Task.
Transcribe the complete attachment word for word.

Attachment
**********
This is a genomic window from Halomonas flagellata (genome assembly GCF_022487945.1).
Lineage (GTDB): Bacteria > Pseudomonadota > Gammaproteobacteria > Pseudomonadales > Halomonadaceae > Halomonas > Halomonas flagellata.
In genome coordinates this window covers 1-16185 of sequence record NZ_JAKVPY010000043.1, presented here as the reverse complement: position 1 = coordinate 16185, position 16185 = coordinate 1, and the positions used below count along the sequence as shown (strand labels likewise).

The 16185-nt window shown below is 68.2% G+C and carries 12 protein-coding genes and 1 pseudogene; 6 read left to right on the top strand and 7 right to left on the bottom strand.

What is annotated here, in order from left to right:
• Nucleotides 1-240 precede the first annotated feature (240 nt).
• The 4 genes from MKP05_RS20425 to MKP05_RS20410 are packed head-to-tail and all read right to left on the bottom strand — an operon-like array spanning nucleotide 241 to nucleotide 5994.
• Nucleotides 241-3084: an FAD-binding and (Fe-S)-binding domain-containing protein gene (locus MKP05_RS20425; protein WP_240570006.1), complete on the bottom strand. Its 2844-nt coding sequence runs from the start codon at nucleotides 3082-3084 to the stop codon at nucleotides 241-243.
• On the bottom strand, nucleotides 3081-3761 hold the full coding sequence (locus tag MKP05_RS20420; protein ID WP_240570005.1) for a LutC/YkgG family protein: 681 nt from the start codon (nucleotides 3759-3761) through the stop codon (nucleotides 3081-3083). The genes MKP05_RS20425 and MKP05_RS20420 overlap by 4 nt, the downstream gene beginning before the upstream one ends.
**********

This is a genomic window from Halomonas flagellata (genome assembly GCF_022487945.1).
Lineage (GTDB): Bacteria > Pseudomonadota > Gammaproteobacteria > Pseudomonadales > Halomonadaceae > Halomonas > Halomonas flagellata.
In genome coordinates this window covers 1-16185 of sequence record NZ_JAKVPY010000043.1, presented here as the reverse complement: position 1 = coordinate 16185, position 16185 = coordinate 1, and the positions used below count along the sequence as shown (strand labels likewise).

The 16185-nt window shown below is 68.2% G+C and carries 12 protein-coding genes and 1 pseudogene; 6 read left to right on the top strand and 7 right to left on the bottom strand.

What is annotated here, in order from left to right:
• Nucleotides 1-240 precede the first annotated feature (240 nt).
• The 4 genes from MKP05_RS20425 to MKP05_RS20410 are packed head-to-tail and all read right to left on the bottom strand — an operon-like array spanning nucleotide 241 to nucleotide 5994.
• Nucleotides 241-3084: an FAD-binding and (Fe-S)-binding domain-containing protein gene (locus MKP05_RS20425; protein WP_240570006.1), complete on the bottom strand. Its 2844-nt coding sequence runs from the start codon at nucleotides 3082-3084 to the stop codon at nucleotides 241-243.
• On the bottom strand, nucleotides 3081-3761 hold the full coding sequence (locus tag MKP05_RS20420; protein ID WP_240570005.1) for a LutC/YkgG family protein: 681 nt from the start codon (nucleotides 3759-3761) through the stop codon (nucleotides 3081-3083). The genes MKP05_RS20425 and MKP05_RS20420 overlap by 4 nt, the downstream gene beginning before the upstream one ends.